Key Senators in Behavioral Health Reform Effort Call For DEA to Continue Virtual MAT Flexibility

A bipartisan duo of U.S. Senators is putting pressure on the Biden administration to make the COVID-era regulations that have freed up the use of virtual medication-assisted treatment permanent.

Sens. Rob Portman (R-Ohio) and Sheldon Whitehouse (D-R.I.) called on the top executives of the Department of Health and Human Services (HHS) and Drug Enforcement Administration (DEA) to lock in the regulatory flexibility through the rulemaking process while Congress works through a behavioral health legislative package.

In the letter, dated April 1, the lawmakers state that coupling medication-assisted treatment with telehealth has expanded access to the treatment, which is considered a key tool to fighting addiction, especially opioid use disorder.


“We have heard from countless substance use providers in our home states who describe this waiver as a ‘game-changer’ in expanding access to treatment for individuals with substance use disorder and combating the current surge of drug overdoses,” the letter states.

Both Portman and Whitehouse are members of the Senate Finance Committee. The committee has taken a lead role in working on a to-come package of behavioral health legislation that’s expected to debut in early summer. Medication-assisted treatment has featured prominently in hearings about how the Senate is approaching the effort.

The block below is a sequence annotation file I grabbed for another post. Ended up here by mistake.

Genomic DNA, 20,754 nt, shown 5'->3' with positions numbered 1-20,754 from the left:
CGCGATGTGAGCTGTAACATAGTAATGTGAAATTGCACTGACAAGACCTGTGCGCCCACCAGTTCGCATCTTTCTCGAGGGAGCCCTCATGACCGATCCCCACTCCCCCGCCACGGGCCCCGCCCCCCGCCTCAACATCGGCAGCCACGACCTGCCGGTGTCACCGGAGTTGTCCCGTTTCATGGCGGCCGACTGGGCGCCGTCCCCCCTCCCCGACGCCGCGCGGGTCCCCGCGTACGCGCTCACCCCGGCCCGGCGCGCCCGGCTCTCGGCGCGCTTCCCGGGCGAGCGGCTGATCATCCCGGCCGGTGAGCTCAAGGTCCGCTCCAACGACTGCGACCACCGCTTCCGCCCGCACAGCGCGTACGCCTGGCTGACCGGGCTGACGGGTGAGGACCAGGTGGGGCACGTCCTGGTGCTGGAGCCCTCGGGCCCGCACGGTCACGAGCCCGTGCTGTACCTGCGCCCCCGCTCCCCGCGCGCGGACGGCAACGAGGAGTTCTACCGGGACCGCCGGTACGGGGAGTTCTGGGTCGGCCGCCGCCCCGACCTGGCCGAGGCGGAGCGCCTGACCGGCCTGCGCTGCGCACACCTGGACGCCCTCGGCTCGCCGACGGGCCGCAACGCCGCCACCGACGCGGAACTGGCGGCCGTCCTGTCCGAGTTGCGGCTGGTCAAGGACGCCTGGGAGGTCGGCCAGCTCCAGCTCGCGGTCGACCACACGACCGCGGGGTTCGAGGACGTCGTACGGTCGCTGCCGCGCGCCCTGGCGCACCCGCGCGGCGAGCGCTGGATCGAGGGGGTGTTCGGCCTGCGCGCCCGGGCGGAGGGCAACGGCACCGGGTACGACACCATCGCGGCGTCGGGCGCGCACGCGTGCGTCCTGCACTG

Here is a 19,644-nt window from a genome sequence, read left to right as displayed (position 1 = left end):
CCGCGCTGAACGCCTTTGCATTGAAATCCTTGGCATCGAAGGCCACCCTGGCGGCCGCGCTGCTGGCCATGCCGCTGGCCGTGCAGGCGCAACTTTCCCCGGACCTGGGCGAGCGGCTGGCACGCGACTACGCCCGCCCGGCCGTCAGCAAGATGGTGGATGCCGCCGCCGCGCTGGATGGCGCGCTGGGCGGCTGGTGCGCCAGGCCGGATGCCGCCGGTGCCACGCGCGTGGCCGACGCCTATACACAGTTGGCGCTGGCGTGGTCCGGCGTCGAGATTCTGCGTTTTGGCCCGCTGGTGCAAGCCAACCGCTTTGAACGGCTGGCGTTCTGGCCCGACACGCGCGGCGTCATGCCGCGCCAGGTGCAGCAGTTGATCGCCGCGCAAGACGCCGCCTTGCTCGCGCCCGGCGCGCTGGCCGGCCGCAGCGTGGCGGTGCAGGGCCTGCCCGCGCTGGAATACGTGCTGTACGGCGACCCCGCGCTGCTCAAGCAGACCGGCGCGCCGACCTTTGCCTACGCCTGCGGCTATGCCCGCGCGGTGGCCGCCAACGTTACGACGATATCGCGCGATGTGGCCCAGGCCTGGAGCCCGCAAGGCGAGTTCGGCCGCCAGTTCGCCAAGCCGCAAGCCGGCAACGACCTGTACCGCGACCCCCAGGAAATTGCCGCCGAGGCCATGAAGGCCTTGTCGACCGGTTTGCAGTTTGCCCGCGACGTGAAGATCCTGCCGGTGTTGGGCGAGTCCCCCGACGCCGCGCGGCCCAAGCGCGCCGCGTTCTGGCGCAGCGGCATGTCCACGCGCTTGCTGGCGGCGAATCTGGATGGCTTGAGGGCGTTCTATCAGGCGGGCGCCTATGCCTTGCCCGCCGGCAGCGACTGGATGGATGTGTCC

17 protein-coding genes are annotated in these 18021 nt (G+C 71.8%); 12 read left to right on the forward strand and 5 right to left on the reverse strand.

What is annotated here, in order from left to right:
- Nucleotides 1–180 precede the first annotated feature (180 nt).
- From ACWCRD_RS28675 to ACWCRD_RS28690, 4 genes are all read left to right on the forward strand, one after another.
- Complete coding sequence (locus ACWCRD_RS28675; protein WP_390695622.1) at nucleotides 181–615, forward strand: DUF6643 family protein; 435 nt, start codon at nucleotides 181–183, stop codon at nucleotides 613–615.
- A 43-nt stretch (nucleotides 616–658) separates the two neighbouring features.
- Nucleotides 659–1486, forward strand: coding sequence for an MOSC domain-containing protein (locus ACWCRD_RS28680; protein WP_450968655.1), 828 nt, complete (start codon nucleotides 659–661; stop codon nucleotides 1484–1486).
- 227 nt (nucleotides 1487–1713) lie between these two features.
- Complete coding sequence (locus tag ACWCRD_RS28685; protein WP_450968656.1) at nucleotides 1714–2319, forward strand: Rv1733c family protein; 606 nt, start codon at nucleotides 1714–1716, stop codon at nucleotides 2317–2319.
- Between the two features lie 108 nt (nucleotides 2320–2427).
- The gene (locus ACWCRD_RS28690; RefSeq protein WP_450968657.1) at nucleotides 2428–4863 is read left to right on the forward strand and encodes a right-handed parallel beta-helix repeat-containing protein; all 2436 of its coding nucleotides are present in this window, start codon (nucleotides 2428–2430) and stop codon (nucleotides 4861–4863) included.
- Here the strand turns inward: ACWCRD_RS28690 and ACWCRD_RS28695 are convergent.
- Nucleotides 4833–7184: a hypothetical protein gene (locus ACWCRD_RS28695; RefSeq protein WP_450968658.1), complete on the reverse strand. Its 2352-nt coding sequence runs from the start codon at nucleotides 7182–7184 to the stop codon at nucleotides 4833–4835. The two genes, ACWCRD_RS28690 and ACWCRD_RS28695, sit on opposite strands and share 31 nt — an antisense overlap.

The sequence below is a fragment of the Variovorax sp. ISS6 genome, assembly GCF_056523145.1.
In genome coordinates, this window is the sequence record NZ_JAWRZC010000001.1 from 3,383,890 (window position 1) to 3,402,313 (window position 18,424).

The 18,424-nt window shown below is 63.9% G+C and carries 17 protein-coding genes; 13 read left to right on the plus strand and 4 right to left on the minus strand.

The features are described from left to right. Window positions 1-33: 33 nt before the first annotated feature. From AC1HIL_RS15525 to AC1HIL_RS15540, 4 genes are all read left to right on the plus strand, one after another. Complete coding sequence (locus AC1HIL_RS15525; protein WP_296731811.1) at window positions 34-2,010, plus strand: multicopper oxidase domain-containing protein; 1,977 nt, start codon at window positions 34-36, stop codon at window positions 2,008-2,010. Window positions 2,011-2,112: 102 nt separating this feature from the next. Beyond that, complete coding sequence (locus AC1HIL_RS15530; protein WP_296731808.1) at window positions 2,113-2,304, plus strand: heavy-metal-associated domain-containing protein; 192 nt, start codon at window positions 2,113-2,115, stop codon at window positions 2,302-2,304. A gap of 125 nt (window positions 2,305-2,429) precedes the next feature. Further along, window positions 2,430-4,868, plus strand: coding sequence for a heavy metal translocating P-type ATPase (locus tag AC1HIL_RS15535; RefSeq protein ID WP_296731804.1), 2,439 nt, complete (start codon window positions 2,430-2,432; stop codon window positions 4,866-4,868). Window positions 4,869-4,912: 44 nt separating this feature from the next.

Most recently, Senate Finance Committee Chairman Ron Wyden (D-Ore.) set a foreboding tone on another key focus of the Senate effort to address issues in behavioral health: Wyden said that “time has run out” for health plans that don’t faithfully comply with reimbursement parity rules.


There is an indication that the DEA is receptive to making rules that make a waiver it issued giving flexibility to prescribing controlled substances via telehealth in March 2020 permanent. 

On March 23, DEA Administrator Anne Milgram said in a statement that her agency was committed to expanding access to medication-assisted treatment for substance use disorder (SUD).

“In this moment, when the United States is suffering tens of thousands of opioid-related overdose deaths every year, the DEA’s top priority is doing everything in our power to save lives,” Milgram said. “At DEA, our goal is simple: we want medication-assisted treatment to be readily and safely available to anyone in the country who needs it.”

The senators’ letter asks for an update on the DEA’s plans for a potential rule by April 15.

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